Air Pollution Minimization Through Reduction of Vessel Speed at Sea

Reducing emissions from ocean-going vessels as they sail near populated areas is a widely recognized goal, and vessel speed reduction regulations is one of several strategies that is being adopted by regulators and port authorities. A Californian research shows that slowing the speed of cargo ships near coastlines could dramatically cut ships’ air pollution.

The study conducted by the Bourns College of Engineering, University of California measured the emission benefits associated with greenhouse gas and criteria pollutants when merchant vessels were operating at reduced speed.

The emissions were measured from one Panamax and one post-Panamax class container vessels as their vessel speed was reduced from cruise to 15 knots or below. The results showed that:

  1. Vessels’ speed reduction to 12 knots yielded carbon dioxide (CO2) and nitrogen oxides (NOx) emissions reductions (in kg/nautical mile (kg/nmi)) of approximately 61% and 56%, respectively, as compared to vessel cruise speed.
  2. The mass emission rate (kg/nmi) of PM2.5 was reduced by 69% with vessels’ speed reduced to 12 knots alone and by 97% when coupled with the use of the marine gas oil (MGO) with 0.00065% sulfur content.

Furthermore, emissions data from vessels while operating at sea are scarce and measurements from this research demonstrated that tidal current is a significant parameter affecting emission factors at lower engine loads.

Emissions factors at ≤20% loads calculated by methodology adopted by regulatory agencies were found to underestimate particulate matter (PM2.5) found in the air and NOx by 72% and 51%, respectively, when compared to emission factors measured in this study.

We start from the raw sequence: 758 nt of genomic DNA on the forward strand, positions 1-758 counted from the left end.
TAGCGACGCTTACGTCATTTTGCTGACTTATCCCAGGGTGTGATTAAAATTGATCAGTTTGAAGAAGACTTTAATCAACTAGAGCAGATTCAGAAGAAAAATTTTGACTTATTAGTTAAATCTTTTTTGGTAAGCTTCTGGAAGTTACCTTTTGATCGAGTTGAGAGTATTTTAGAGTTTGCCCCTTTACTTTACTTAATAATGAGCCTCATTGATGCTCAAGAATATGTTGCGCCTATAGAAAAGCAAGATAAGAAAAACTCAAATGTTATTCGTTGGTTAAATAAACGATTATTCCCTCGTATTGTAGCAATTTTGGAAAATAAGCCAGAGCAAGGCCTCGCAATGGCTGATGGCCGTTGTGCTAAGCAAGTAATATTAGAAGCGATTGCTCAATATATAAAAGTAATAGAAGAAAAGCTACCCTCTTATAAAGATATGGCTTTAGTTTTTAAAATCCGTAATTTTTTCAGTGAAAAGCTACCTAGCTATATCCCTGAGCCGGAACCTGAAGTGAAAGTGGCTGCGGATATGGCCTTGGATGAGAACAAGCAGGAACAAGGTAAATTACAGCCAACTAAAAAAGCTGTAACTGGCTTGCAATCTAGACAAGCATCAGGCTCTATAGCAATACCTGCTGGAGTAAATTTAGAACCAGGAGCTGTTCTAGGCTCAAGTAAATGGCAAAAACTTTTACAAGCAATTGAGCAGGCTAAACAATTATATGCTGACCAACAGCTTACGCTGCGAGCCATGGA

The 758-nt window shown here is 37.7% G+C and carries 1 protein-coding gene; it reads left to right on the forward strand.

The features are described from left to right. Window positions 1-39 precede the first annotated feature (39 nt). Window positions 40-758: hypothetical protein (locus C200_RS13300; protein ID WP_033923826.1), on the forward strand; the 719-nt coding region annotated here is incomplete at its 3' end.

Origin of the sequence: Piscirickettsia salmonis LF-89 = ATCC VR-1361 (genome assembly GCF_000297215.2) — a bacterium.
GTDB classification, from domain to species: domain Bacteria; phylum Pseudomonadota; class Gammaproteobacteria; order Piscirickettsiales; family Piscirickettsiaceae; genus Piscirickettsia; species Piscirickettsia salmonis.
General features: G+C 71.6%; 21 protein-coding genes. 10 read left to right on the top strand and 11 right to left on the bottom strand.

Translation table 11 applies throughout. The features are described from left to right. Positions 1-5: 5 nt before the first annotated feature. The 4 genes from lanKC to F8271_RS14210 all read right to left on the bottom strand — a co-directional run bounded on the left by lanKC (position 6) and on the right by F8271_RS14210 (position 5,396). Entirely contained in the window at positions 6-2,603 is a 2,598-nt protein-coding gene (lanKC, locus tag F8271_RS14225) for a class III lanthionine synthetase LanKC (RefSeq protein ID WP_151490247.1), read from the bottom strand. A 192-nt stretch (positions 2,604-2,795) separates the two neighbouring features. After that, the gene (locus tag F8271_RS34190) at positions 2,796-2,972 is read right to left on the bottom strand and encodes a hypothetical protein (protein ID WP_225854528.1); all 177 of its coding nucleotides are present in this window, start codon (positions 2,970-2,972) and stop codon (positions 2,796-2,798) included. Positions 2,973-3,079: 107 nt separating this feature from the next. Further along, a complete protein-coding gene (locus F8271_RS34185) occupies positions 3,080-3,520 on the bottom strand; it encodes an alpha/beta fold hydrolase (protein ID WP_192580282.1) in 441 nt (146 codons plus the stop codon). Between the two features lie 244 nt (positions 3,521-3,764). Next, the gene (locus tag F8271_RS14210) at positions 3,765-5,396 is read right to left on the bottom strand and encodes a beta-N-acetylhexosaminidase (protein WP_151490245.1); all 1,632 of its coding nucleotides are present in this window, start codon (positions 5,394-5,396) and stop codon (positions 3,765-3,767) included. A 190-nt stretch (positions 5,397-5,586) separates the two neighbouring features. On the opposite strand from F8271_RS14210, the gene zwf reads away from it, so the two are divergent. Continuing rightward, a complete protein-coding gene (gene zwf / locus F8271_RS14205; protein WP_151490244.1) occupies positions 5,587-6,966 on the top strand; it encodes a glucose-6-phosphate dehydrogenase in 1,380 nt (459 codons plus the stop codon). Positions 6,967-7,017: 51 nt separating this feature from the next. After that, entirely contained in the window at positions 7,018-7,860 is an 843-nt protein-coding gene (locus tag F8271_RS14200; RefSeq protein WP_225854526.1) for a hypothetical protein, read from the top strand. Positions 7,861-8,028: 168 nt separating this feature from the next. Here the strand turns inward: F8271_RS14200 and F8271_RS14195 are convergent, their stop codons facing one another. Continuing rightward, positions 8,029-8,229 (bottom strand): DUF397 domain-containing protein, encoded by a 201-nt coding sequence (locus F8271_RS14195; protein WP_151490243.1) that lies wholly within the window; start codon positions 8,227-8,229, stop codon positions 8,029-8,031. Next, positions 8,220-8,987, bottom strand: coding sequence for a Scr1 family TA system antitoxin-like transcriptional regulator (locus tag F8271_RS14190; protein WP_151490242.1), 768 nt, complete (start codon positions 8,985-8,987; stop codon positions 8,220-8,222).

The total pollutant emitted in the emission control area (ECA) calculated during the study and the emission benefits were estimated as the vessels’ speed reduction zone was increased from 24 to 200 nmi. Total pollutants emitted (TPE) CO2 and particulate matter (PM2.5) estimated for large container vessels showed benefits for CO2 (2–26%) and PM2.5 (4–57%) on reducing speeds from 15 to 12 knots, whereas TPECO2 and TPEPM2.5 for small and medium container vessels were similar at 15 and 12 knots.

Studies worldwide have linked particulate matter to deaths from respiratory disease and heart attacks. Particulates specifically from ocean-going vessels have been linked to an increased number of premature deaths.

In addition, the shipping industry is responsible for 3 percent of the world’s carbon dioxide emissions, according to the International Maritime Organization. Shipping emissions are expected to grow 2 to 3 percent every year over the next three decades [PDF] as shipping traffic grows, according to the IMO.

Sources: Environmental Science & Technology, Maritime Connector


  1. Always a bit cautious about accepting the data as presented.
    It might be more interesting to see how this relates to the per tonne carried.
    If a vessel steams at half speed, it can only carry half as much freight in a year which means that another vessel is carrying that freight. So the emissions reductions are not quite so good as at first appears.
    Then there is cost. It may be that fuel costs are reduced but so are the earnings per vessel. They are obviously not working at their expected potential.
    This maybe OK now when so many vessels are laid up (I think Maersk have the most?) but how will things change when older vessels are scrapped and the industry recovers?

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